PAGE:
Your child’s endocrine system contains hormone-producing glands that help maintain growth and development, puberty, energy level and mood. Endocrine disorders in children are caused by too many or too few hormones circulating throughout the body. In order for your child’s body to function, everything needs to be working in harmony — that is, the glands need to secrete just the right amount of hormones throughout the blood stream.
Glands in the Endocrine System
The main glands of the endocrine system include:
Other glands that contain endocrine tissue and secrete hormones include:
The endocrine system and the nervous system work closely together. The brain sends messages and receives feedback through a “switchboard” called the hypothalamus (the part of the brain that controls the endocrine system). When this system isn’t working properly, hormone and growth problems can occur.
A somatomedin C test, also called an insulin-like growth factor-1 (or IGF-1) test, helps doctors evaluate whether a person is producing a normal amount of human growth hormone (hGH, or somatotropin).
HGH is produced by the pituitary gland, the pea-sized gland in the brain that helps control growth and the function of other glands. Somatomedin C is a protein produced in the liver and muscles that's known as a growth factor — its production is stimulated by hGH.
While hGH levels vary throughout the day depending on diet and activity levels, somatomedin C levels in the blood are more stable, making its measurement a fairly reliable indicator of how much hGH the pituitary gland is producing overall.
Why It's Done
The somatomedin C test is primarily ordered to check for pituitary gland disorders and abnormalities in growth hormone production. Symptoms such as short stature or excessive growth (gigantism) may warrant a somatomedin C test.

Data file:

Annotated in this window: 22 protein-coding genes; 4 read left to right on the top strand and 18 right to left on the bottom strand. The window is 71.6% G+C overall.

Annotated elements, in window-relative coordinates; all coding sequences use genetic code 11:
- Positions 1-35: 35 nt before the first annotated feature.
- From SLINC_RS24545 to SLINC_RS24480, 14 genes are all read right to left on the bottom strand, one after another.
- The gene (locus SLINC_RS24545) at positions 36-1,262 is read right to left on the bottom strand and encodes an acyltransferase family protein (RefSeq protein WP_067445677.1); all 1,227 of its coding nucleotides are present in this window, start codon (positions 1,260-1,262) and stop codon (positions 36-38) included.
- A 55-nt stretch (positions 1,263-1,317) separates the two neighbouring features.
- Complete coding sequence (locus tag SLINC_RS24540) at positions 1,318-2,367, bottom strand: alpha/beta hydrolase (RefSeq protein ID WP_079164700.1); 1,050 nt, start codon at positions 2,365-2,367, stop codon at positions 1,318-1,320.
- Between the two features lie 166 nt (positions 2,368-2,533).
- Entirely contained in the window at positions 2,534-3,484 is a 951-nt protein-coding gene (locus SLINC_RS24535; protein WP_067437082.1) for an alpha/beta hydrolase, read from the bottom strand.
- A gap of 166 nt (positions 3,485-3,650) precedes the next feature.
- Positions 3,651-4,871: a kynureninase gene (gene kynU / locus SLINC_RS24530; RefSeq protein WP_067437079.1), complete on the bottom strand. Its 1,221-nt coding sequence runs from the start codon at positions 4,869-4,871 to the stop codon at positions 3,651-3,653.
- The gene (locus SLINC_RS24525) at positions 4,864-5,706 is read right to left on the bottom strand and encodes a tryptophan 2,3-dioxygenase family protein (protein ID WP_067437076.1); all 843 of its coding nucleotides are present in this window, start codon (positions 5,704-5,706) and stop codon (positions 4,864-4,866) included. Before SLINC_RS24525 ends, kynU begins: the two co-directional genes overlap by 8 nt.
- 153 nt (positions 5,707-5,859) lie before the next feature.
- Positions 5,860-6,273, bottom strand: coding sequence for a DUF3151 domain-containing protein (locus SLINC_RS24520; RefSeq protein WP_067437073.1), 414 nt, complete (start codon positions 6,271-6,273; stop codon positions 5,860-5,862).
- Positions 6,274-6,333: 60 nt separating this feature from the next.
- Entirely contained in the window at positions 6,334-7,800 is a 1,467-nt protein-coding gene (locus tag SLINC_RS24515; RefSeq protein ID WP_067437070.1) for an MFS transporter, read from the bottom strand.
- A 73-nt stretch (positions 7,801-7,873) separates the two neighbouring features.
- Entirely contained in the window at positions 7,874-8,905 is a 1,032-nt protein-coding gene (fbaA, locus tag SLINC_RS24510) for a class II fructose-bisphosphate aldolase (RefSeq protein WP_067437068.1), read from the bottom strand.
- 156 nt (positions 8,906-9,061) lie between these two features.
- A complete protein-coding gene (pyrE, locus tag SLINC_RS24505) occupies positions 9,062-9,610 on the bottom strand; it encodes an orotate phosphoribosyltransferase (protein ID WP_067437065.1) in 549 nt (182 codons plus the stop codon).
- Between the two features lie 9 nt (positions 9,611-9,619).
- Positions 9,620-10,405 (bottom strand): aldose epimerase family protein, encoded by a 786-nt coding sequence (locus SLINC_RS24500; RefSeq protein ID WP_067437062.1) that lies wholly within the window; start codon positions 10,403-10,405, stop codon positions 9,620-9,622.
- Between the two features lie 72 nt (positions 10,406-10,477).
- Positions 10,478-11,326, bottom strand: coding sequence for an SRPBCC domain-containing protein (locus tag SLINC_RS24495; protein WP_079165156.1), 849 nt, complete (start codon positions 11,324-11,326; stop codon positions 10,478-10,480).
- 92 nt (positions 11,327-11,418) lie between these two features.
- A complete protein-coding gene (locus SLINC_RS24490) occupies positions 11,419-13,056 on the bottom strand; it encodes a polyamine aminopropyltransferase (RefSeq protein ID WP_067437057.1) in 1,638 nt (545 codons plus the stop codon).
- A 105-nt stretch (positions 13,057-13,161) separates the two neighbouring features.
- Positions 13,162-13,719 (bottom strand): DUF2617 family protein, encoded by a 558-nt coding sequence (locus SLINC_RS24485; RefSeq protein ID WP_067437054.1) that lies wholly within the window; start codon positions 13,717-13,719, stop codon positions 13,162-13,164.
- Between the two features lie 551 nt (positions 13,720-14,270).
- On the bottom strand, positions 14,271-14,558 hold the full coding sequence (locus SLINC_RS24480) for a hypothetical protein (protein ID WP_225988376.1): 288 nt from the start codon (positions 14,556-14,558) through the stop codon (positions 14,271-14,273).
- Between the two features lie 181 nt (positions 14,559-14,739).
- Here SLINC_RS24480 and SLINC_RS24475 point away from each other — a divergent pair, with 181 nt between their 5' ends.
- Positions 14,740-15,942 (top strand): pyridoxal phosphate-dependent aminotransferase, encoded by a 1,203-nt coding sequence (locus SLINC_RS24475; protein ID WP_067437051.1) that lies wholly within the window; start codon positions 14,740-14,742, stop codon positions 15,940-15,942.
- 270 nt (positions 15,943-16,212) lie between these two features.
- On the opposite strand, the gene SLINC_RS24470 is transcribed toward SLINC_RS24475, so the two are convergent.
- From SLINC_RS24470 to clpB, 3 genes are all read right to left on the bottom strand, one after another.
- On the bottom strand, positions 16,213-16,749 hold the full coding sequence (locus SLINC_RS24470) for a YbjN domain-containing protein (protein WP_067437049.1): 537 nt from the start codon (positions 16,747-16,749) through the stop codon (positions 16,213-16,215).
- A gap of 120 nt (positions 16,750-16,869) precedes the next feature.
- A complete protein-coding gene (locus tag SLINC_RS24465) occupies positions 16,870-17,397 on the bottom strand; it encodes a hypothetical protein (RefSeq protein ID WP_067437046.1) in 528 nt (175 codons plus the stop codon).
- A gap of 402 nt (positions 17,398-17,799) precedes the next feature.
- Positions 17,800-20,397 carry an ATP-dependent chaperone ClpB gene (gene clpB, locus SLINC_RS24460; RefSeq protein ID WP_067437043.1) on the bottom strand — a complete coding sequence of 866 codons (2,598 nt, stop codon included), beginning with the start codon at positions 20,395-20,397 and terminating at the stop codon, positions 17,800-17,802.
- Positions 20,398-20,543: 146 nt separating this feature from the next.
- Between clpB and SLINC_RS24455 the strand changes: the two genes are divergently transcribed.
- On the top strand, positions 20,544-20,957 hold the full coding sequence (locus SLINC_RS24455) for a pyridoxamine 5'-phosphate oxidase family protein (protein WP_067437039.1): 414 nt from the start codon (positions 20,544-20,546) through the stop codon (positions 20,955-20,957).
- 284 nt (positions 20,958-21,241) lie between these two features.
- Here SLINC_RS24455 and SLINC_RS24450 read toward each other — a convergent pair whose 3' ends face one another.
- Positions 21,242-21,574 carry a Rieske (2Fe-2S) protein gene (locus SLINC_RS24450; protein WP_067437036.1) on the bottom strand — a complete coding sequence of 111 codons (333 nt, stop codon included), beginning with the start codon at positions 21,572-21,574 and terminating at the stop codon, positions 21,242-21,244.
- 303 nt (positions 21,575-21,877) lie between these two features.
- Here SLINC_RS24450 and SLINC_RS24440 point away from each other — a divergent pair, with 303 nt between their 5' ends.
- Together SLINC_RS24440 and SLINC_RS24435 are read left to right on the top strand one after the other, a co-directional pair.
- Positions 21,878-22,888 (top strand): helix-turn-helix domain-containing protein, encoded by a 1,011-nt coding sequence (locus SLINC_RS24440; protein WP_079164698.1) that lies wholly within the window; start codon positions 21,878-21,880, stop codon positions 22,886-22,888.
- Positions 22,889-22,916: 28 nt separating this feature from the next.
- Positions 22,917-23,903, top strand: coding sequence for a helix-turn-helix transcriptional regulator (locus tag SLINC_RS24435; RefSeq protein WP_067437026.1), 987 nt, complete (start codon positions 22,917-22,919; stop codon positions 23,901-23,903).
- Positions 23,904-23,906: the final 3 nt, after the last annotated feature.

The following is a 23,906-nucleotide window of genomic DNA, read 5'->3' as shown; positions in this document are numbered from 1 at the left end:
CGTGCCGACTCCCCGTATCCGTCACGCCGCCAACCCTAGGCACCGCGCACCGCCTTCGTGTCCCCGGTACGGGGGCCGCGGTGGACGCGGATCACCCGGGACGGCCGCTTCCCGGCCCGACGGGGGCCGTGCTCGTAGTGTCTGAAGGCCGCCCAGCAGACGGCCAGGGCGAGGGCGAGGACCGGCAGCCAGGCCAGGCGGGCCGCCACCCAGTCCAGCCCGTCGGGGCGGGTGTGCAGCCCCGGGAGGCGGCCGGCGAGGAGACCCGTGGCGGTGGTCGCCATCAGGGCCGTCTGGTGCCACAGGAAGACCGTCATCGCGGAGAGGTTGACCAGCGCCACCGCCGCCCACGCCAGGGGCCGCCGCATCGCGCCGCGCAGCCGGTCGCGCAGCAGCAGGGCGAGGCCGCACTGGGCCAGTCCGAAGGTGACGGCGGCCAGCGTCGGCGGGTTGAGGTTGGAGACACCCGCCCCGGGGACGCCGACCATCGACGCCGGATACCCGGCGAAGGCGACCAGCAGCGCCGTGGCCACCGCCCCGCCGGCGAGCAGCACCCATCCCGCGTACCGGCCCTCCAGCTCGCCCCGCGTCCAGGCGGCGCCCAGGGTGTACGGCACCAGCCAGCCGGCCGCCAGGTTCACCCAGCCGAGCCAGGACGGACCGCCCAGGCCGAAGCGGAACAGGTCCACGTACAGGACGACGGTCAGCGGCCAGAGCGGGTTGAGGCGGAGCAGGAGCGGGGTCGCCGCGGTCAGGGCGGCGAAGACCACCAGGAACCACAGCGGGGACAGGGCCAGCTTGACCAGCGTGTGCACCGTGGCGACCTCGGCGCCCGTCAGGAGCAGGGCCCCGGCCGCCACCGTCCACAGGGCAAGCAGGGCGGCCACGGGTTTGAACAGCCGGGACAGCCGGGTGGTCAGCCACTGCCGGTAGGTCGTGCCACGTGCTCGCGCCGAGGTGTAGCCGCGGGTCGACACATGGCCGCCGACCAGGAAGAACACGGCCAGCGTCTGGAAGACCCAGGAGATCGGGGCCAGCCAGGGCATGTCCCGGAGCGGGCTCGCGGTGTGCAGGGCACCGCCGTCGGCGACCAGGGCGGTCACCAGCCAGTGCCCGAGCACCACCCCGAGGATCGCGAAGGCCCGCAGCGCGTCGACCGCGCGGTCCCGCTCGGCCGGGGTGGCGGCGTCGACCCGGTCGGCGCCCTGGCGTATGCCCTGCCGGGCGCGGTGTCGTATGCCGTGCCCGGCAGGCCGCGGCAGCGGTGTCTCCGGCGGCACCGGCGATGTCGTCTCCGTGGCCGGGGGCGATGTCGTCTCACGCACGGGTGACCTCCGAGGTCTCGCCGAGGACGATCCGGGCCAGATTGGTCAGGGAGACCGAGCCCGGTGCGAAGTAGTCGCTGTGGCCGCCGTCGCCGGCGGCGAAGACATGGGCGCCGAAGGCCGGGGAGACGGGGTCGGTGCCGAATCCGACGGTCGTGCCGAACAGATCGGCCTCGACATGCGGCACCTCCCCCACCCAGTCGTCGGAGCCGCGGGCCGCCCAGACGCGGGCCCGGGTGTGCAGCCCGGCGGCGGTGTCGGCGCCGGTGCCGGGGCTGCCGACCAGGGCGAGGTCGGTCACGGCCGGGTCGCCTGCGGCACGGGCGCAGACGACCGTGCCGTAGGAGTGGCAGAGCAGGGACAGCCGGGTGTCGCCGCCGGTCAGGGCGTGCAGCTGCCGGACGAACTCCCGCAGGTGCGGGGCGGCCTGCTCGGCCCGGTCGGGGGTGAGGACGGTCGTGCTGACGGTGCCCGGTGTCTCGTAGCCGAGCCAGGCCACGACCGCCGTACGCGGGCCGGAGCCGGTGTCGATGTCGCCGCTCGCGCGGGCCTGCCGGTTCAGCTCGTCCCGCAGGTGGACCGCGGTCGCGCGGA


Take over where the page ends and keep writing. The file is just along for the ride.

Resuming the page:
The test may also be used to assess a child's nutritional status, because malnutrition may reduce somatomedin C levels.
Your child may be asked to stop eating and drinking for 10 to 12 hours before this test. On the day of the test, having your child wear a T-shirt or short-sleeved shirt can make things easier for your child and the technician who will be drawing the blood.
A health professional will clean the skin surface with antiseptic, and place an elastic band (tourniquet) around the upper arm to apply pressure and cause the vein to swell with blood. A needle is inserted into a vein (usually in the arm inside of the elbow or on the back of the hand) and blood is withdrawn and collected in a vial or syringe.
After the procedure, the elastic band is removed. Once the blood has been collected, the needle is removed and the area is covered with cotton or a bandage to stop the bleeding. Collecting blood for this test will only take a few minutes.
What to Expect
Collecting a sample of blood is only temporarily uncomfortable and can feel like a quick pinprick. Afterward, there may be some mild bruising, which should go away in a few days.
Getting the Results
The blood sample will be processed in a laboratory. Because this isn't a common test, the results may not be available from the lab until a week or two after the sample is drawn.
The somatomedin C test is considered a safe procedure. However, as with many medical tests, some problems can occur with having blood drawn, such as:
fainting or feeling lightheaded
hematoma (blood accumulating under the skin causing a lump or bruise)
pain associated with multiple punctures to locate a vein
Helping Your Child
Having a blood test is relatively painless. Still, many children are afraid of needles. Explaining the test in terms your child can understand might help ease some of the fear.
Allow your child to ask the technician any questions he or she might have. Tell your child to try to relax and stay still during the procedure, as tensing muscles and moving can make it harder and more painful to draw blood. It also may help if your child looks away when the needle is being inserted into the skin.
If You Have Questions
If you have questions about the somatomedin C test, speak with your doctor.
Reviewed by: Yamini Durani, MD
Date reviewed: April 28, 2017